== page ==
Gq-class receptors include muscarinic1, muscarinic3, and histamine1. Gq-class receptors activate phospholipase C, causing an increase in inositol triphosphate (which leads to calcium release in the cell) and diacylglycerol, which leads to protein kinase C activation.
This patient’s history of poor oral intake, hemarthrosis, anemia, and signs of microhemorrhage are consistent with vitamin C deficiency, also known as scurvy, which also results in?
impaired collagen synthesis. Several vitamin deficiencies cause anemia and other hematologic disorders, but scurvy is characteristically associated with gum bleeding and swelling as well as poor wound healing. Vitamin C is vital for proline hydroxylation in collagen synthesis; therefore, deficiency of this vitamin will cause defects in structures requiring collagen.
Vitamin K deficiency, caused by ?
2. Vitamin A deficiency impairs?
impaired carboxylation of glutamic acid, manifests primarily as failure to clot and hemorrhage.
2. the immune response, leading to night blindness, GI and respiratory problems, and other skin disorders.
The electron transport chain is located on inner mitochondrial membrane and is the site of oxidative phosphorylation. The enzymes involved in this metabolic pathway are the targets of many drugs and poisons that inhibit their activities.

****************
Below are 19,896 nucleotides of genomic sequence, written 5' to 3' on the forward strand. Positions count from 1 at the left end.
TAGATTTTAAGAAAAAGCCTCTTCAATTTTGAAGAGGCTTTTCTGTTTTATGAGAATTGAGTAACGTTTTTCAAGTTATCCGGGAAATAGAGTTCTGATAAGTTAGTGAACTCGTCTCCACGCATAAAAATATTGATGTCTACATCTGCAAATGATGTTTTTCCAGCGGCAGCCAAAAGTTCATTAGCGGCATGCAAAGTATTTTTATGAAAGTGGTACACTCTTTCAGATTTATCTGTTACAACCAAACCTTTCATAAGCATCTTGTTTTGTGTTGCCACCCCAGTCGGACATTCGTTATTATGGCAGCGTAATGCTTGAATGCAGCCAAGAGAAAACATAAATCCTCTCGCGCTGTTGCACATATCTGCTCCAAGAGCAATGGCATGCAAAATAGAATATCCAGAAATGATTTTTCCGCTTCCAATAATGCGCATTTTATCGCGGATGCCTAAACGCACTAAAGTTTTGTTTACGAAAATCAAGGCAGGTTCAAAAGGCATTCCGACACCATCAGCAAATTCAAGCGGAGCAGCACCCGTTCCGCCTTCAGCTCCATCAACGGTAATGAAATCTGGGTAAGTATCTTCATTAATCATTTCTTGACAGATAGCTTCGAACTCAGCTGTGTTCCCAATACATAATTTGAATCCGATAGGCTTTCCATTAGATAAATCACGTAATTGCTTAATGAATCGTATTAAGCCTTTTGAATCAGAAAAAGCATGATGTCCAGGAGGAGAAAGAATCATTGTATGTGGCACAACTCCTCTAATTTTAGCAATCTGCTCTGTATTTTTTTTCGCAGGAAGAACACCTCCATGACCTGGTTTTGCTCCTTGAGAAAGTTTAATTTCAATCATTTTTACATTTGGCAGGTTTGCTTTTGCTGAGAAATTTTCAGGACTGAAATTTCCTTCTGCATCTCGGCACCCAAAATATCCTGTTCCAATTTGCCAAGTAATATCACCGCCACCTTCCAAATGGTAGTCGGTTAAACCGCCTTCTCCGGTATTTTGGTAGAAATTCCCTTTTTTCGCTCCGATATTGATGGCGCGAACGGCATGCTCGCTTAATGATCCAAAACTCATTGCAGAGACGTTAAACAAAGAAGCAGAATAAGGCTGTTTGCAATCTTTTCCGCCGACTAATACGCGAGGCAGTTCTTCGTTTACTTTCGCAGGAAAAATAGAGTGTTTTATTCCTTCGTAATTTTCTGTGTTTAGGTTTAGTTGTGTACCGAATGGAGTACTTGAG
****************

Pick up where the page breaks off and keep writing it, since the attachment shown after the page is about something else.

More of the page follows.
Which agent directly inhibits the complex that serves as the final electron acceptor in the electron transport chain?
Cyanide binds to the Fe3+ of cytochrome aa3, the fourth and final complex in the electron transport chain. This prevents the final transfer of electrons to oxygen and halts any further oxidative phosphorylation. Inhalation of high doses of cyanide leads to coma, with seizures, apnea, cardiac arrest, and death.
Antimycin A is an antibiotic that binds to cytochrome c reductase and prevents ?
the transfer of an electron from cytochrome b to cytochrome c in the electron transport chain.
2,4-Dinitrophenol is a chemical used to make dyes, as well as a cellular metabolic poison. It uncouples ?
oxidative phosphorylation by carrying protons across the mitochondrial membrane. The energy produced by the transport of electrons is released as heat rather than being used to synthesize ATP. In high doses, the drug aspirin (and other salicylates) uncouples oxidative phosphorylation, which explains why a fever can accompany toxic overdoses of these drugs.
Oligomycin is an antibiotic that binds to ATP synthase and blocks?
the reentry of protons into the mitochondrial matrix. Because the pH and electrical gradients cannot be dissipated, further electron transport stops because of the difficulty of pumping any more protons against the steep gradients. Since electron transport and oxidative phosphorylation are tightly coupled, any inhibition of one leads to inhibition of the other.